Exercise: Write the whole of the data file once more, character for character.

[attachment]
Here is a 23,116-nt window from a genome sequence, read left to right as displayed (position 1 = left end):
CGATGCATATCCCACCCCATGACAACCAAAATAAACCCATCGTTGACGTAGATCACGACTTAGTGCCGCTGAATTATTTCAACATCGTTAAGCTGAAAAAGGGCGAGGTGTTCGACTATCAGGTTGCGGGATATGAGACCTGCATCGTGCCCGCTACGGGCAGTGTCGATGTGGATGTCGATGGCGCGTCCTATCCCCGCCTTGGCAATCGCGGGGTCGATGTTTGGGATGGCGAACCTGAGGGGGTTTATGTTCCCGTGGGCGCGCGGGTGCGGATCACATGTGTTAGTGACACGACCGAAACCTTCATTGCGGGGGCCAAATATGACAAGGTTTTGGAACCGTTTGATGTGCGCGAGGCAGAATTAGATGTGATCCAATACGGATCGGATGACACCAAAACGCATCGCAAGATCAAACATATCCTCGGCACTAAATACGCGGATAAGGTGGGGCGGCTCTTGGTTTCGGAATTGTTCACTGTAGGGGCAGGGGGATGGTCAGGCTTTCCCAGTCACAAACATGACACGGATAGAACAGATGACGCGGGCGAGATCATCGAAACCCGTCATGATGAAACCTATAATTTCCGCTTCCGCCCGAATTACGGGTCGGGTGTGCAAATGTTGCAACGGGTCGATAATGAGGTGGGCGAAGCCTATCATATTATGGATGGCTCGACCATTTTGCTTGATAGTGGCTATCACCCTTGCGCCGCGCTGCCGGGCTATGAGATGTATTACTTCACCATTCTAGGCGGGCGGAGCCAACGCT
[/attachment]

Here is a 23,116-nt window from a genome sequence, read left to right as displayed (position 1 = left end):
CGATGCATATCCCACCCCATGACAACCAAAATAAACCCATCGTTGACGTAGATCACGACTTAGTGCCGCTGAATTATTTCAACATCGTTAAGCTGAAAAAGGGCGAGGTGTTCGACTATCAGGTTGCGGGATATGAGACCTGCATCGTGCCCGCTACGGGCAGTGTCGATGTGGATGTCGATGGCGCGTCCTATCCCCGCCTTGGCAATCGCGGGGTCGATGTTTGGGATGGCGAACCTGAGGGGGTTTATGTTCCCGTGGGCGCGCGGGTGCGGATCACATGTGTTAGTGACACGACCGAAACCTTCATTGCGGGGGCCAAATATGACAAGGTTTTGGAACCGTTTGATGTGCGCGAGGCAGAATTAGATGTGATCCAATACGGATCGGATGACACCAAAACGCATCGCAAGATCAAACATATCCTCGGCACTAAATACGCGGATAAGGTGGGGCGGCTCTTGGTTTCGGAATTGTTCACTGTAGGGGCAGGGGGATGGTCAGGCTTTCCCAGTCACAAACATGACACGGATAGAACAGATGACGCGGGCGAGATCATCGAAACCCGTCATGATGAAACCTATAATTTCCGCTTCCGCCCGAATTACGGGTCGGGTGTGCAAATGTTGCAACGGGTCGATAATGAGGTGGGCGAAGCCTATCATATTATGGATGGCTCGACCATTTTGCTTGATAGTGGCTATCACCCTTGCGCCGCGCTGCCGGGCTATGAGATGTATTACTTCACCATTCTAGGCGGGCGGAGCCAACGCT